Both of these factors more than double the cost of instruction for the ALP model when compared to the traditional model. The Belfield et al. (2016) paper acknowledged this when researchers found that “the costs of corequisite remediation are significantly higher than those of prerequisite remediation: many more students are enrolled in college-level courses who would not have been previously because they would not have completed their remedial sequences” (p. 7). Jenkins et al. (2010) stated that “the college found that ALP costs almost twice as much per year as the traditional model” (p. 3).
Careful analysis of their hypothetical cost calculations in the Jenkins et al. (2010) paper reveals, however, that they did not take into consideration the extra sections that were required to be added due to the 8-1 student-teacher ratio in the original ALP model. In other words, if 100 traditional remedial students had been taught at the CCBC before ALP, it would have required 5 sections of 20 students taught by 5 instructors. Once ALP was implemented, and, for example, 40 students participated in it, that would have resulted in 8 total sections to cover those same 100 students (5 sections of 8 ALP students, and 3 sections of 20 traditional remedial students). For 40% of the students to participate in the ALP, that is a 60% increase in the instructional costs for the same number of students.
Depending on how many sections of ALP are offered, that number would rise to a possible 220% of instructional costs. In other words, if 80 of 100 remedial students participated in ALP, then that would be 11 sections required, 10 ALP and 1 traditional, which is 6 more sections than the original 5 required for 100 traditional remedial students. Add to this scenario the fact that a third more students would be immediately enrolled in gateway and companion courses under the ALP model, and the result is well over double the cost when compared to the traditional model of remediation.
Instead of Analyzing graduation rates, the Analysis is “cost per successful student in Gateway Courses”: the first bait and switch in data analysis
Despite the fact that “ALP costs almost twice as much per year” (Jenkins et al., 2010, p. 3), researchers claimed that “the improvement in the college-level gateway pass rate more than compensates for these extra costs” (Belfield et al., 2016, p. 6). In all three papers, authors included or referred to a cost analysis that calculates the amount spent “per successful student” in college-level English (Belfield et al., 2016, p. 6; Cho et al., 2012, p. 1; Jenkins et al., 2010, abstract). They claimed that it is less expensive to use corequisites because more students pass gatekeeper English with the ALP model. In order to make this argument, researchers used two slight bait-and-switch data analyses which need to be examined thoroughly.
First, accepting this new definition of success is an abrupt shift away from higher education’s agreed-upon goal to increase completion (Russell, 2011). For many institutions of higher education, at some point in the last ten years the focus on the completion agenda imperceptibly switched to the short-term goal of completing of gatekeeper English and math. As CCA put it, “Where once there was a bridge to nowhere but college debt, disappointment and dropout, today there is a new, proven bridge to college success [referring to college-level courses]” (Complete College America, n.d.). Educators were baited into believing that completion of college was the ultimate goal for students involved in the reform, but this goal was somehow switched to the completion of a gatekeeper math and English course.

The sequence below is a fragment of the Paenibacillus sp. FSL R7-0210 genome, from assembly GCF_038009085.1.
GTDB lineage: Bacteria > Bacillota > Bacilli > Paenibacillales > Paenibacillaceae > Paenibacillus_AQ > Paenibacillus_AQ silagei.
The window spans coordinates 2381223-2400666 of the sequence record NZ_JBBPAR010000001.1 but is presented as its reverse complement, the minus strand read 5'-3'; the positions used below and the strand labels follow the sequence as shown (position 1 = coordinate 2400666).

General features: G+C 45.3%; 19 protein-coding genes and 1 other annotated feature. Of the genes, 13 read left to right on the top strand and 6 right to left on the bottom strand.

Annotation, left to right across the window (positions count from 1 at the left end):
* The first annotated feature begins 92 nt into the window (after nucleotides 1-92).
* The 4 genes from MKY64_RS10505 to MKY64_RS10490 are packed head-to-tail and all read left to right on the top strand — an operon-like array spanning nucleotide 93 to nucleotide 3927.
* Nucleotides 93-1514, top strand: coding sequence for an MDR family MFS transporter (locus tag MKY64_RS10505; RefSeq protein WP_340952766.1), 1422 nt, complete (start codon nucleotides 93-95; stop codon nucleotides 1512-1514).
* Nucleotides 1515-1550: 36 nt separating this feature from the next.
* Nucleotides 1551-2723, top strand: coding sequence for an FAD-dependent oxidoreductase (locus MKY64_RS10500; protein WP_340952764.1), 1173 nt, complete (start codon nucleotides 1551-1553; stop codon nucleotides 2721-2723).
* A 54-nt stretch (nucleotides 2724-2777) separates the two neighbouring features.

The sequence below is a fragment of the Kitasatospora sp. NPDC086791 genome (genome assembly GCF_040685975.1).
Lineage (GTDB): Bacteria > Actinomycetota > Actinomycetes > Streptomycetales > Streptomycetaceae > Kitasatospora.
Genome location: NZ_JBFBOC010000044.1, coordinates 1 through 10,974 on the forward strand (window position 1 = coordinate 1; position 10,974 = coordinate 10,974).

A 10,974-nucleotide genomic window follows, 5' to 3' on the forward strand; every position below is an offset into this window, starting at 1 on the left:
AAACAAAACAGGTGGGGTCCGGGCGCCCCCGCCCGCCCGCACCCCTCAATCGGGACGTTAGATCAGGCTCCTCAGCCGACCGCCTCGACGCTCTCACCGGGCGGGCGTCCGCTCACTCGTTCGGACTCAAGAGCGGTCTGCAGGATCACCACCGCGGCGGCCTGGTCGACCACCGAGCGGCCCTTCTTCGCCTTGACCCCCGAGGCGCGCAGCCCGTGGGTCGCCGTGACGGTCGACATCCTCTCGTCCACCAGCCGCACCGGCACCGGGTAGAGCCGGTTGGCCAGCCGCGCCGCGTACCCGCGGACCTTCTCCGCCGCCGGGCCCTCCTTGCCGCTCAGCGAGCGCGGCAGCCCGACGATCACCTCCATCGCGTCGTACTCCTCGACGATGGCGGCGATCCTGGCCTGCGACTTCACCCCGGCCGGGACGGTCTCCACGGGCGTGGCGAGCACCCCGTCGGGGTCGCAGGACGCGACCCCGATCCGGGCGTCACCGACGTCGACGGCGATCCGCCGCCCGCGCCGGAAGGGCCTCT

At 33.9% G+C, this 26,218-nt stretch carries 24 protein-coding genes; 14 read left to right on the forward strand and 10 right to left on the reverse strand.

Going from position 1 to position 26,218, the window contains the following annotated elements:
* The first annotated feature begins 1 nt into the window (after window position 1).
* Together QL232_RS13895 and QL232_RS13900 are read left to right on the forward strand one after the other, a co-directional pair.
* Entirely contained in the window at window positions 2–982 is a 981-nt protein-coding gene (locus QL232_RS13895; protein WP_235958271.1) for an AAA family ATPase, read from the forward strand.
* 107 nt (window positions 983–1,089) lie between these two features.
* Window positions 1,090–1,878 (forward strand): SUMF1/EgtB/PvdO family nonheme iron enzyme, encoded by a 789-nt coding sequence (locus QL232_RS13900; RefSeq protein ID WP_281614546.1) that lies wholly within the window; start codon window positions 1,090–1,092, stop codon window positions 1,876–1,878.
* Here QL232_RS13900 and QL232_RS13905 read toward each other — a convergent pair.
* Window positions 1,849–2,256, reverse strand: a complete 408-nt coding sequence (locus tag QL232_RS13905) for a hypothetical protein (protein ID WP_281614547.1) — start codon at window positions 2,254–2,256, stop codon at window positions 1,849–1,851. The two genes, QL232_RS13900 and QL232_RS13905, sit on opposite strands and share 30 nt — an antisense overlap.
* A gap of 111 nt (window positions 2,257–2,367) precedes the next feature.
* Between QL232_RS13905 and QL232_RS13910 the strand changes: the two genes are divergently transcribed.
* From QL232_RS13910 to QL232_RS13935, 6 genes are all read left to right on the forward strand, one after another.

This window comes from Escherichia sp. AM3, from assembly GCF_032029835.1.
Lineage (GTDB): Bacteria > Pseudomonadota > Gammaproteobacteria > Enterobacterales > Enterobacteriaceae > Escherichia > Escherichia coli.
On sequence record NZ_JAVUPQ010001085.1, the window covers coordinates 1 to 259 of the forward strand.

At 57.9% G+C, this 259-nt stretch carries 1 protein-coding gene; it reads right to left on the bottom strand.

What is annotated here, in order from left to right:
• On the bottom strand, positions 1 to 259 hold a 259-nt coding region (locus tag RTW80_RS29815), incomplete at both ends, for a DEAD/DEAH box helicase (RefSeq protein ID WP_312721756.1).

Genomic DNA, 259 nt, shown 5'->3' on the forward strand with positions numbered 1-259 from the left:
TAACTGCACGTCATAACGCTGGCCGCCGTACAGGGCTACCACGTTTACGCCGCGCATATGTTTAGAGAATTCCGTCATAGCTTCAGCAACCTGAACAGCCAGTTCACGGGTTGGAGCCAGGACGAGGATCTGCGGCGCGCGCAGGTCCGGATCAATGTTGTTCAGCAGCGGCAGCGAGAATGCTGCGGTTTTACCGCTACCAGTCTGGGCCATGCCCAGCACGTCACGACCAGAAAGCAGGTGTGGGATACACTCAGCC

Belfield, Jenkins, and Lahr (2016) put the change of focus this way:
Many colleges and state systems are redesigning their remedial programs with the goal of ensuring that many more academically underprepared students take and pass college-level gateway courses and enter a program of study as quickly as possible. Low completion rates in remedial sequences and subsequent low retention into college-level courses suggest that remedial programs often serve as an obstacle to student progression. (p. 1)
In a more recent research brief, Jenkins and Bailey (2017) used correlational data to argue that students who pass gateway courses were much more likely to graduate, so therefore colleges should focus on getting students to pass these gateway courses instead of focusing on long-term metrics like graduation. The assumption underlying this new definition of success is that if more remedial students are able to get into and pass gateway courses, they stand a higher chance at graduating. Intuitively, this hypothesis appears to be correct.
However, this is essentially the remediation is a barrier argument, and unfortunately there is little evidence supporting this theory. If it were true that remediation is a barrier, then remedial students in the City University of New York’s remedial Accelerated Study in Associate Programs (ASAP) model (Scrivener et al., 2015), with stand-alone remedial courses being taken first, would not have had the astounding graduation rates they attained. Additionally, research has shown that first-year college-level courses are holding students back just as much as English and math courses (Zeidenberg et al., 2012). Finally, if more students taking and passing gateway courses equals more students graduating, then the ALP model or any of its variations should have resulted in higher graduation rates. This has not been demonstrated in any extant literature on corequisites (Cho et al., 2012; Ran & Lin, 2019).
Lowering the achievement objective to the new goal of passing gateway courses instead of the more widely accepted aim of graduating is only half of the bait and switch. The other half is that calculating “cost per successful student” in English composition has masked the true cost of the program. For example, Jenkins et al. (2010) estimated the “total cost per semester” to teach 250 traditional remedial students as $73,325, whereas they estimated it would cost $135,917 to teach 250 ALP students (p. 13). However, they went on to calculate each sum according to how many students pass the second college composition course. This quote shows how they transformed ALP’s actual costs into “less spending” and college “savings” (p. 14):